They say that you need about 10,000 reps of anything to be an 'expert'. Average US residents in EM, then, graduate slightly less than that; even assuming we are rockstars, 3-4 years of training, up to 2000 hours a year, 2.0 patients per hour--which would be crazy busy--we only see, at best, 8,000 patients. Thus, a learning curve still exists.
I had a neurology attending describe partial status epilepticus my second year of residency by standing at the foot of the bed and staring at the patient. She almost seemed to test the air for a whiff of the electrical storm in the patient's cranium. Seemed like an eternity; no exam, just observation. Finally, she said, 'yep. Seizing'. I scoffed, internally, of course. But the EEG, as the greyhairs and nohairs reading the post have already surmised, was positive. She later explained that you eventually just get a feel for who is seizing or not, and that her decision is primarily made when she walks into a room based on her gestalt. Malcolm Gladwell talks about this phenomenon as 'thin-slicing', the contribution of our automatic intelligence. In EM, it's as big a part of our job as any other, and usually represents the sick/not sick decision point, but it's developed only over time.
I've had two cases recently where my 'thin-slice' impression was the right one. In the first one, a 74 yo M presented by ambulance with altered mental status; per EMS, he had a witnessed syncopal episode in the yard while drinking with seizure-like activity and persistent altered mental status, minimal trauma from the fall, and no other associated symptoms. Normal pre-hospital sugar. The paramedics stated, 'he has a history of seizures' as well as alcohol problems. Actually, they said, 'pt has a history of seizures and is post-ictal, and he was drunk too'. Hmmmm. Perhaps; a lot to unpack there. If he's post-ictal, that doesn't help me; prolonged post-ictal states can be a sign of status epilepticus, or a representation that it wasn't a seizure at all.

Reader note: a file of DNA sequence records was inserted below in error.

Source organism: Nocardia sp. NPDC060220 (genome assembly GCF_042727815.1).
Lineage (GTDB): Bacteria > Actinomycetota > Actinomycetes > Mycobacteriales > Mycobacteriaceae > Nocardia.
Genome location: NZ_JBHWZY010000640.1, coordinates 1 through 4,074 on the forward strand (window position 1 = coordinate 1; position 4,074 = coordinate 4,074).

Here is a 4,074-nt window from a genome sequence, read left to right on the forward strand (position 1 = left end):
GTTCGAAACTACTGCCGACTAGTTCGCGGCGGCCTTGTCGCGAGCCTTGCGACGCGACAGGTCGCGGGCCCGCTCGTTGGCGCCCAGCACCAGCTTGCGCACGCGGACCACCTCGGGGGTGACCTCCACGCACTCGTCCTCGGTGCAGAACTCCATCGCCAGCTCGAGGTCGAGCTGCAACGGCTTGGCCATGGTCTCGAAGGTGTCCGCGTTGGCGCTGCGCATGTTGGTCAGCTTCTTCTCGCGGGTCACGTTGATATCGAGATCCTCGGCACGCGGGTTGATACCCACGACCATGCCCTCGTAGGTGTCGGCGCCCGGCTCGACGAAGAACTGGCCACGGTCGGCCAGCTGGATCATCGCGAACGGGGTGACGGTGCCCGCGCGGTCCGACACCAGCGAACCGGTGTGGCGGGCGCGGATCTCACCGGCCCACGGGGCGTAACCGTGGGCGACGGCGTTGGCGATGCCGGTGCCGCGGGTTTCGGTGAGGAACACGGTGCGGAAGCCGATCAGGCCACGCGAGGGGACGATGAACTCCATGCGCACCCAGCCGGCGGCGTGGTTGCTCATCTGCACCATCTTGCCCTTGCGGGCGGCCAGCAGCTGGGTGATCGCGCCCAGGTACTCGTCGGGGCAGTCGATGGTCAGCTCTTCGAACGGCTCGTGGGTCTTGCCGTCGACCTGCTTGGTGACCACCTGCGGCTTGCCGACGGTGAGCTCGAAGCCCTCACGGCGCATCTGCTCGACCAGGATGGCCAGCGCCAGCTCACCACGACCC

His exam was odd; his GCS was about 12 with confused speech, eye opening to voice, and localization, but he seemed to favor his right side. Sugar was again normal and a focused airway exam revealed an intact gag. I watched him for about 15 minutes, and he improved, consistent with a post-ictal state, so was sent for CT.
Of course, it was no post-ictal state, but a spontaneous ICH. He declined again and was intubated. In retrospect, though, this was not a surprise; at the foot of the bed he already didn't 'smell' post-ictal. Think of how many post-seizure patients we see; this is a very typical patient, usually a brief or non-existent work-up, maybe a load of AED, and discharge. But the persistent altered patient...time to think a bit more. You can use the AEIOU TIPS pneumonic, standing for alcohol, endocrine causes (hypoglycemia), infection, opiates, uremia, trauma, intracranial causes, poisoning, or stroke; but the pneumonic can represent a trap of sorts. Some require more prioritization than others and vastly different treatments. Unless you give IV dextrose, narcan, ceftriaxone, and charcoal via NG after LP and intubation to every altered patient, more work is needed to get to the bottom of it. Start with the sick/not sick question; if you think they're sick in your gut, get to the bottom of it.Tweet